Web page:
Photo by Colin Johnson

On the first day of San Francisco’s new mandatory recycling and composting law, its business as usual for several coffee shops and restaurants.

“We were the first in the city,” says owner Phil Jaber from behind the counter of the bustling Phil’z Coffee at 24th and Folsom streets.

The new law, passed on Tuesday by the Board of Supervisors, requires businesses and individuals to sort their trash into three bins, for recyclables, landfill trash and compostables. Failure to do so could eventually result in fines ranging from $100 for individuals to as much as $500 or $1000 for businesses. It is the latest in several laws that make San Francisco’s recycling rules one of the strictest in the country.

Inside Phil’z, handwritten instructions taped to the lids of the trash bins remind customers that their cups, napkins and food waste go in the green compost bin, while the black coffee lids go in the blue recycling bin.

“To talk about it is easy.” Jaber said, “I want to be a role model for the community.”

Many other businesses in San Francisco already have composting practices in place, and feel ready. Robert Reed, a spokesperson for Recology-Sunset Scavenger, who conducts the city’s recycling program, said that a successful outreach program has led to an increase in the amount of trash composted over the past 12 months — from 400 to 500 tons per day.

Cecilia Baez, a manager at Papalote’s on 24th Street said they leave it up to their dishwasher to ensure trash winds up in the right bin, and feels confident they’re ready for the new law.

At Chavitas #2, also on 24th Street, Yesenia Quezada said that while the small restaurant already separates its own trash, they might have some issues with the small trash bin on the sidewalk outside their door, since any passer-by can drop their trash in, and no one wants to sort through it.

Meanwhile, at Anthony’s Cookie’s on Valencia Street, a green bin sat by the back door, which employee Jessica Che says arrived a few weeks ago, in time for the new law.

For anyone that doesn’t comply, Jaber says, “fine them, let them learn.”

Residents and businesses can order green composting bins from the Recology-Sunset Scavenger website here.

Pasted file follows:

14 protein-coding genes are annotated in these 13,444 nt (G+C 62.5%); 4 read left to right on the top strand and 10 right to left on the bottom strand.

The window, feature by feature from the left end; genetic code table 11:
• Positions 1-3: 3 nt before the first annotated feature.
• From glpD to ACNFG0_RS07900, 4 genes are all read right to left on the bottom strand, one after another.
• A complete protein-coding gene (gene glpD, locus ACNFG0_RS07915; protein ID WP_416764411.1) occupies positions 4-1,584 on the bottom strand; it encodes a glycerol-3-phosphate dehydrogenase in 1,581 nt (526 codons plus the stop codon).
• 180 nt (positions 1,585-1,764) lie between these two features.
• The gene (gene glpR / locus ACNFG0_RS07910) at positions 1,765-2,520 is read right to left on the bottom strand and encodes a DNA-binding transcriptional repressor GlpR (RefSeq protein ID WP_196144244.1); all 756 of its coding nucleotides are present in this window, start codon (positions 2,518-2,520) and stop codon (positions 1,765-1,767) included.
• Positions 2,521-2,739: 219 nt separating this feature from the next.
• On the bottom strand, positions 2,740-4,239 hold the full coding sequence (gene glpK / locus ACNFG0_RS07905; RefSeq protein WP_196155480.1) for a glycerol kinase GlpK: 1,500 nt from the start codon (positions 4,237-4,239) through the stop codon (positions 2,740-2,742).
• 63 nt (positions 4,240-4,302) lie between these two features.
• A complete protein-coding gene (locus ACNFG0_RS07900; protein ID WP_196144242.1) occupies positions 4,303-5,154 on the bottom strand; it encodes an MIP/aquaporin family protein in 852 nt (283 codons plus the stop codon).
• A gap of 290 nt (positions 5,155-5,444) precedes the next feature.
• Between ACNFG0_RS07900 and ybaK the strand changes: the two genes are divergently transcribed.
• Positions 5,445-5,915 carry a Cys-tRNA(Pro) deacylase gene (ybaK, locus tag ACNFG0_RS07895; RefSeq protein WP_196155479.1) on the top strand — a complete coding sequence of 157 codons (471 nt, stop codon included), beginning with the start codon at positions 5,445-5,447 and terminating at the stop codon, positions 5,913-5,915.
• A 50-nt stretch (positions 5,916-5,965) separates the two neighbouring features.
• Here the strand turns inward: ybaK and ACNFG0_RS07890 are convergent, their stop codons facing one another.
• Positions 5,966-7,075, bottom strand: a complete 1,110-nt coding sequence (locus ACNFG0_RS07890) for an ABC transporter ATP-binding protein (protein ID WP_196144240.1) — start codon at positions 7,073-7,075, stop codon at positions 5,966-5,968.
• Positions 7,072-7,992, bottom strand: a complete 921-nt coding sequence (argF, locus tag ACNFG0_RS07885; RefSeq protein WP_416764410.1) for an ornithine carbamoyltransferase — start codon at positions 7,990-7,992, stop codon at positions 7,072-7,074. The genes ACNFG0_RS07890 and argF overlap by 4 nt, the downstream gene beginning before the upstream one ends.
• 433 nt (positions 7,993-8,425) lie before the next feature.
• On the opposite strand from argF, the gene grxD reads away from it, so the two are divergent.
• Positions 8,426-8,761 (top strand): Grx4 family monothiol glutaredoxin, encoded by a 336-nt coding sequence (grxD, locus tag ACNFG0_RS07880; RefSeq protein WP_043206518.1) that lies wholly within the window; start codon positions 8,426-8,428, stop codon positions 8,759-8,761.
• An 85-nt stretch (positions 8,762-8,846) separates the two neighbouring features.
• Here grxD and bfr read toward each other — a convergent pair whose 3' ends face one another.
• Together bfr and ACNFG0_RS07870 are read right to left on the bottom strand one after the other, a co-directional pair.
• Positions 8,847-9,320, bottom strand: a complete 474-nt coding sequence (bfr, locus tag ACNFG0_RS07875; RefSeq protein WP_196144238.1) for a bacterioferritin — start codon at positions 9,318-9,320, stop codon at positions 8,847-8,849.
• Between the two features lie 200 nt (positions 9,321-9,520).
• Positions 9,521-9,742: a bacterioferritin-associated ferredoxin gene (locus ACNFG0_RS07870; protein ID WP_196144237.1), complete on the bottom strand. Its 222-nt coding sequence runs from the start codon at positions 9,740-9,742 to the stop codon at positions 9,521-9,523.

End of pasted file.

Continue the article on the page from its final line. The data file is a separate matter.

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Armand is a photojournalism and multimedia student at the UC Berkeley Graduate School of Journalism, and is originally from Baton Rouge, La. His work history includes being a paper pusher in Los Angeles and a youth program coordinator in Ramallah, and is currently a student editor at Mission Local, which means he gets to read a lot of news and tell people what to do.

He also waits for the day when bacon and buffalo sauce combine on one plate.

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  1. San Francisco’s mandatory recycling law has been in effect for over two weeks and it’s about time. While our city leads the nation with the most comprehensive mandatory recycling law, the step we’ve been missing is green recycling in apartments.

    I began composting 6 months ago. At first it was frustrating because there isn’t a green bin in our building. I’ve been advocating for about 9 months to get a green bin but my building’s Board of Directors are slow to enact the request. For now, I take my compost bag every week to my neighbor’s green bin.

    Even though I don’t have a green bin in my building (yet!), I found composting to be really easy. I use compostable liners and keep a big bowl on the kitchen countertop and I throw all my veggie peels, coffee grind, tea bags, paper towels and other compostable items.

    I am so proud to live in a city where we are leading the charge to be zero waste by 2020.

    People need to realize that everyone can make an impact and that it’s the little things done by everyday people that will count toward climate change.